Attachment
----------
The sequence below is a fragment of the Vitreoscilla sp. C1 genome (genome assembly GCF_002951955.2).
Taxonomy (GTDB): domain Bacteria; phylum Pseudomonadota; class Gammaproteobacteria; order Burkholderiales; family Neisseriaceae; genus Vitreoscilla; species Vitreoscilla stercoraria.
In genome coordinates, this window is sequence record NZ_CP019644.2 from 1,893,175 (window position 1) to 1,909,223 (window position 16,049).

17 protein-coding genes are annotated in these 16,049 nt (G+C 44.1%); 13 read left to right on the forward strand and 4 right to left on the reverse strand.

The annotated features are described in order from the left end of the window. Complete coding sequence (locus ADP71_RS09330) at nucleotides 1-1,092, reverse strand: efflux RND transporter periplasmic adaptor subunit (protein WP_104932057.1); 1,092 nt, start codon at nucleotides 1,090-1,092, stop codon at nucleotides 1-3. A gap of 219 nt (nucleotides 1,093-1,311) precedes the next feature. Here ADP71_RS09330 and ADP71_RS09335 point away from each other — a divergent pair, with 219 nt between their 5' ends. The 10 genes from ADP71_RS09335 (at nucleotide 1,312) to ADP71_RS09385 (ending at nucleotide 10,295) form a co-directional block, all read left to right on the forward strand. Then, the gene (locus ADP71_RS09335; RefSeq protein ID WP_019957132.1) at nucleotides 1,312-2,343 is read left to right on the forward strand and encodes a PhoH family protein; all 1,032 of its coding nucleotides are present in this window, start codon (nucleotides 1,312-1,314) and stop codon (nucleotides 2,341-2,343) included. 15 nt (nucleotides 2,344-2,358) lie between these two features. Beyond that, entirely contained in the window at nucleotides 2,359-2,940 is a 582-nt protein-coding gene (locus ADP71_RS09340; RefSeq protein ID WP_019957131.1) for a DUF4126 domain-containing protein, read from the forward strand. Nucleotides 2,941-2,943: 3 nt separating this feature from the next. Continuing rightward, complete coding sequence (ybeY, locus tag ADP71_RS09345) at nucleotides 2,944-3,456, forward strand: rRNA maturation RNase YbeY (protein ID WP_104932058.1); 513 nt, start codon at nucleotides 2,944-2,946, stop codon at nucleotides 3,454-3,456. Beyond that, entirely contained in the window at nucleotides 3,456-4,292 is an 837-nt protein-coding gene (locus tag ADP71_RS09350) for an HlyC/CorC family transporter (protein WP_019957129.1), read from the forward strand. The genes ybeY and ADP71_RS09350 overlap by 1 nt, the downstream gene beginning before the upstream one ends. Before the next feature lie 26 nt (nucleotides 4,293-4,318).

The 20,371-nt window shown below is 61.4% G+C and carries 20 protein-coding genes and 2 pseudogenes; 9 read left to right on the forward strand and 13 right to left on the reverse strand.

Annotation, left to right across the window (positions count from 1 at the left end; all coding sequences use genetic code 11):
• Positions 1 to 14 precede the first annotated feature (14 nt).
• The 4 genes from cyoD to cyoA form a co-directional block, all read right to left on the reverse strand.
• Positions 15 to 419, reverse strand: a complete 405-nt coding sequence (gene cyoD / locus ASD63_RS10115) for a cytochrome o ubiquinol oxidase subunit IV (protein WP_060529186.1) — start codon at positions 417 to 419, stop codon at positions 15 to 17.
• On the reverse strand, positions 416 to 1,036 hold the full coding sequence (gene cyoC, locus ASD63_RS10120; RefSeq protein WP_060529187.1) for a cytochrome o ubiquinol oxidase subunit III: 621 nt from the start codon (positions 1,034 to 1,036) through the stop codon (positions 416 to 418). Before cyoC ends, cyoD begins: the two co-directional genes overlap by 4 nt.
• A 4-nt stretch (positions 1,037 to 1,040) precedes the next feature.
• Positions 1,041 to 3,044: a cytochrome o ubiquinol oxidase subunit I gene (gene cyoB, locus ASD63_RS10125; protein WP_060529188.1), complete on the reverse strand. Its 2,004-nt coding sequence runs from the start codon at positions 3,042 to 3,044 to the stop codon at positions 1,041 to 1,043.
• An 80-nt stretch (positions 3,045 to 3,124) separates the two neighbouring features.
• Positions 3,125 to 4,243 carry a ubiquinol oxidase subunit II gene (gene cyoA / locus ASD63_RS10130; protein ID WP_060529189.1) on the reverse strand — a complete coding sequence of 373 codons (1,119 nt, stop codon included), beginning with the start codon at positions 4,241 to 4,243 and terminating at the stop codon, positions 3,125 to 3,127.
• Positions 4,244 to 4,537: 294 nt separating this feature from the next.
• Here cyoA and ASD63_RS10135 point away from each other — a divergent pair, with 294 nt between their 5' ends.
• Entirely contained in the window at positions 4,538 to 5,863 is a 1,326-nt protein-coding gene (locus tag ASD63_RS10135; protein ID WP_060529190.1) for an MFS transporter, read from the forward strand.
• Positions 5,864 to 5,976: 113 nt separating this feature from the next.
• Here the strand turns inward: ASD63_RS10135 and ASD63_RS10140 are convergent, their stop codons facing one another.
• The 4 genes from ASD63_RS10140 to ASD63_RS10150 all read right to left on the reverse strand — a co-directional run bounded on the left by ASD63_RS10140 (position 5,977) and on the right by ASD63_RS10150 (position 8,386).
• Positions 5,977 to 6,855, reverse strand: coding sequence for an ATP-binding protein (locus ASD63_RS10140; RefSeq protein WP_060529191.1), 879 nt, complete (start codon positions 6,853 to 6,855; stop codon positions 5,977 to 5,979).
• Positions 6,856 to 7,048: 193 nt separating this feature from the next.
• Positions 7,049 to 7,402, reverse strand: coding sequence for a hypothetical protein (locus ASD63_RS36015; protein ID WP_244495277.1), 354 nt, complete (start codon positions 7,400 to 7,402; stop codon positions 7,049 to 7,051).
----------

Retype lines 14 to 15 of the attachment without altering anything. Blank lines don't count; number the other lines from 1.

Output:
• An 80-nt stretch (positions 3,045 to 3,124) separates the two neighbouring features.
• Positions 3,125 to 4,243 carry a ubiquinol oxidase subunit II gene (gene cyoA / locus ASD63_RS10130; protein ID WP_060529189.1) on the reverse strand — a complete coding sequence of 373 codons (1,119 nt, stop codon included), beginning with the start codon at positions 4,241 to 4,243 and terminating at the stop codon, positions 3,125 to 3,127.